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Classic Georgia Quail

Georgia is the undisputed home of the sport of quail hunting. Although the bobwhite quail has a huge range, covering much of the continent, the state of Georgia is the capital, the epicentre. Part of this is that the landscape, climate and environment are particularly well suited to the birds. An element that was perhaps more important was the role of fashion.

In the mid 19th century wealthy industrialists from the north of the USA, who had visited England and fallen in love with the growing sport of driven pheasant shooting, were looking for a way to pursue their new-found interest in their homeland. It was common for such captains of industry to head south for the winter, and they began to buy up old cotton plantations in Georgia and build winter homes.

Quail hunting had been part of Georgia life before the fat cats arrived, providing sport for, and no doubt supplementing the larders of, the local farmers. The new arrivals were quick to adopt the practice, and it took on a whole new aspect. The traditions and customs that these wealthy sportsmen instituted are still practiced today in Georgia. For a taste of what it is all about, watch the latest video from Eagle Review.


Doug Coe, the owner of Pine Hill Plantation, the estate featured in the video, explained to me that a traditional Georgia quail hunt is lead by a huntmaster, and his assistant huntmaster, who both travel on horseback. A mule-drawn wagon, carries dog boxes in which English pointers await their work. The hunters themselves, up to four of them, travel on the wagon too or on horseback themselves.

“The huntmasters put down two English pointers,” continued Doug. “And they range and cast in front of the huntmaster’s horse, to his voice commands. When the dogs come up on point the huntmaster calls ‘point’ and pulls the horses around. Two shooters dismount and walk in.”

Bobwhite quail live their lives largely on the ground, in coveys of around 20, feeding on seeds and small insects.  They stick together for safety in a landscape full of predators, and the face of danger they have a two main instincts: freeze or run away. If freezing doesn’t work, they take to the air, in an explosive blur and whirr of wings, and when one goes, all 20 in the covey are likely to make a break for it. But what makes quail so exciting is that they don’t make a break until the very last second, sitting incredibly tight.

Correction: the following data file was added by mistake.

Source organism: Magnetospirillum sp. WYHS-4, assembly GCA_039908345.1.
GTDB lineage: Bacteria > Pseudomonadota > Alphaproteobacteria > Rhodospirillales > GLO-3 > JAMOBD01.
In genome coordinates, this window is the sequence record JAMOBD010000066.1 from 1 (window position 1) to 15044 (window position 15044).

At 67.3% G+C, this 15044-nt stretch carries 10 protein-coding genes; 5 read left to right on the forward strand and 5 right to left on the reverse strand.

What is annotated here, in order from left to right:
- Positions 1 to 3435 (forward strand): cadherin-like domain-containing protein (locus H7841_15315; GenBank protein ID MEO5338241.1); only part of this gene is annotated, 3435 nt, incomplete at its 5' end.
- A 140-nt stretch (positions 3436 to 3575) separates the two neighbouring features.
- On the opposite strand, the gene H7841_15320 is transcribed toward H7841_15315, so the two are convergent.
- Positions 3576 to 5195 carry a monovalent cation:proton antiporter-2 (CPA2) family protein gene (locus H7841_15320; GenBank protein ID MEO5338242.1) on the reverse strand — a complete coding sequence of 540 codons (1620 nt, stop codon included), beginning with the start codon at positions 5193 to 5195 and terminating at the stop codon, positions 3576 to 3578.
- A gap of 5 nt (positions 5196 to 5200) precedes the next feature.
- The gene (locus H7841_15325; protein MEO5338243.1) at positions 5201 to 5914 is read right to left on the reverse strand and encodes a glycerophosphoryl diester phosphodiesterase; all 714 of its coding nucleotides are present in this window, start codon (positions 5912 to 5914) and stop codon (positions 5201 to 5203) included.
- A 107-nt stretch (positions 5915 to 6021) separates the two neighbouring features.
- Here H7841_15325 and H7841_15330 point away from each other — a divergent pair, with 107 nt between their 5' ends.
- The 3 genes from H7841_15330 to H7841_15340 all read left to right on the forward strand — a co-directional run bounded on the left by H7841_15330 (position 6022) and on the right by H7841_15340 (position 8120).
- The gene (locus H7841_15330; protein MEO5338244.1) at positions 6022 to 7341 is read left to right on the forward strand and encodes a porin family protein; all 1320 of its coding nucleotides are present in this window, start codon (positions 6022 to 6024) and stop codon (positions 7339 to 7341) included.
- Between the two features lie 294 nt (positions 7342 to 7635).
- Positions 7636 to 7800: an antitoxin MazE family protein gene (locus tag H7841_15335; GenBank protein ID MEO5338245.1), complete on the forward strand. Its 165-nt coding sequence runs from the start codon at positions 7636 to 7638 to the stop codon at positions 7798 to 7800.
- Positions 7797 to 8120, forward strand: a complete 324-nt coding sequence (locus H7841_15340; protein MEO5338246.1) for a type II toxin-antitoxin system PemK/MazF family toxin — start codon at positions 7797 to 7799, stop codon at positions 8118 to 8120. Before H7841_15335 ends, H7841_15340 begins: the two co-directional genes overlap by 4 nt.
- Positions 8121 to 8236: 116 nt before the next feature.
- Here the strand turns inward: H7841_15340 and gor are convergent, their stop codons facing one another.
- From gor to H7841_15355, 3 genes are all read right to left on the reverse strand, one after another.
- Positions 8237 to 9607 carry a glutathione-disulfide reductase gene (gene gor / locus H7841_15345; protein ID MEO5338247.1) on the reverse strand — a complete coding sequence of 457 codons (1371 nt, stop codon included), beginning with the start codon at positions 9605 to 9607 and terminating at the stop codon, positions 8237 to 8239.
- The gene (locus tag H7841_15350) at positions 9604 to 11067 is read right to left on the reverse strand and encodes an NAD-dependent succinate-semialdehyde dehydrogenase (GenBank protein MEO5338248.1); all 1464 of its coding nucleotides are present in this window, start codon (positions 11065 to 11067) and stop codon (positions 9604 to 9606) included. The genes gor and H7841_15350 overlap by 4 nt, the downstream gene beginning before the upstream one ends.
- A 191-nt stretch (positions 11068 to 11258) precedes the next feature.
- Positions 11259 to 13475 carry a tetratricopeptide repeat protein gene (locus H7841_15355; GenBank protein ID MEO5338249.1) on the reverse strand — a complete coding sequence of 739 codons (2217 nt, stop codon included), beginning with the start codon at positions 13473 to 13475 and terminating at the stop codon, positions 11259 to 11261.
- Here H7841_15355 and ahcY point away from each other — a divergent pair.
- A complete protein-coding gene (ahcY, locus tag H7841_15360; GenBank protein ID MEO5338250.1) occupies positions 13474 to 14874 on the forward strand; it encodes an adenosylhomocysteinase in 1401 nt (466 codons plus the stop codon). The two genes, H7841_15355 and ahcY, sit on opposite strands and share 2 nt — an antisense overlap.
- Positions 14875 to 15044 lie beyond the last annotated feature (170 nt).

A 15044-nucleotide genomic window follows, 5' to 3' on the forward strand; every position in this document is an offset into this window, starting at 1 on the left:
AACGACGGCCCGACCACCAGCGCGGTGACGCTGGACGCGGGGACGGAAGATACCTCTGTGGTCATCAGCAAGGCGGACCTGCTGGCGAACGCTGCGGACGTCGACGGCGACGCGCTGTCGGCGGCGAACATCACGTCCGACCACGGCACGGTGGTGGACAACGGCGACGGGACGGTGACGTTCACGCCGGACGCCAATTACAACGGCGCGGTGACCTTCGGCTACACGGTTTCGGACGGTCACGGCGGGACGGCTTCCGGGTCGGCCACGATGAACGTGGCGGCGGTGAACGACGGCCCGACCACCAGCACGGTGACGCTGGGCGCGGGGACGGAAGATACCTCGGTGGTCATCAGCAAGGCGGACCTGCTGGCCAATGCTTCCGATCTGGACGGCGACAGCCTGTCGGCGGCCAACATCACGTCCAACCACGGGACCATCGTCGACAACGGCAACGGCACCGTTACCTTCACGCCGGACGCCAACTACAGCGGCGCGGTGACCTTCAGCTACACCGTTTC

The quintessential bobwhite quail hunting moment is the split-second of surprise, and the spurt of adrenaline that comes with it, of a proper covey rise, seemingly from under your very boot. It takes a skilled shooter with their wits about them to take even one bird out of a covey, let alone the dream ‘double’.

Like all traditions, the use of horses and wagons stems from solid practicality. A covey of 20 quail requires a 5-10 acre area to sustain it, and with the hunting forest often some distance from the lodges. “Horses and wagons were the primary modes of transport of the time,” says Doug. “Going on horseback and wagons allowed hunting parties to reach hunting areas that were often some distance from the house, and to cover more ground once they got there.”

Then there’s the fact that the extra height afforded by being on horseback gives the huntmaster and his assistant a great vantage point from which to work their dogs. The dogs themselves, English pointers, are chosen for their incredible stamina (Doug: “They’re built like marathon runners.”)  and will to work and for their short coats, which helps them to cope with the warm climate.

The wagons not only transported the dogs to the farther reaches of the plantations. Doug put it like this: “They would take a lunch with them, so that when they got into the far reaches they could take a break, have a lunch, and then go back to hunting. That field lunch evolved into something quite fancy, and quite proper, with white linen on the table and very nice field spreads.”

I know for sure that this tradition is alive and well, since Doug was enjoying just such a lunch when we spoke for this article! “Quail hunting is a very social activity,” he says.

It is not just important to preserve these traditions for tradition’s sake. Bobwhite quail, like so many game bird species around the world, have struggled, with a general decline in wild populations, especially in areas where modern farming practices have taken hold, reducing habitat and food supplies.

Doug explained that the key to halting the decline is preserving native habitat, such as that which can be found at Pine Hill Plantation, where they manage 6000 acres of longleaf pine forest. The wirebrush understory of this is heaven if you’re a bobwhite, offering shelter, cover, and food.

“The key to quail surviving in this native habitat is large contiguous tracts of land. If we were not hunting, we wouldn’t be managing to help that habitat improve, so hunting has a very important role to play in protecting quail.”

So if you want to follow in the footsteps of the Rockefellers and Fords of this world, experience a sport that’s simultaneously exhilarating and sociable, yet carried out at a gentle pace and accompanied by plenty of Southern hospitality, and do your bit to help protect a species native to the USA at the same time, make Georgia top of your list.


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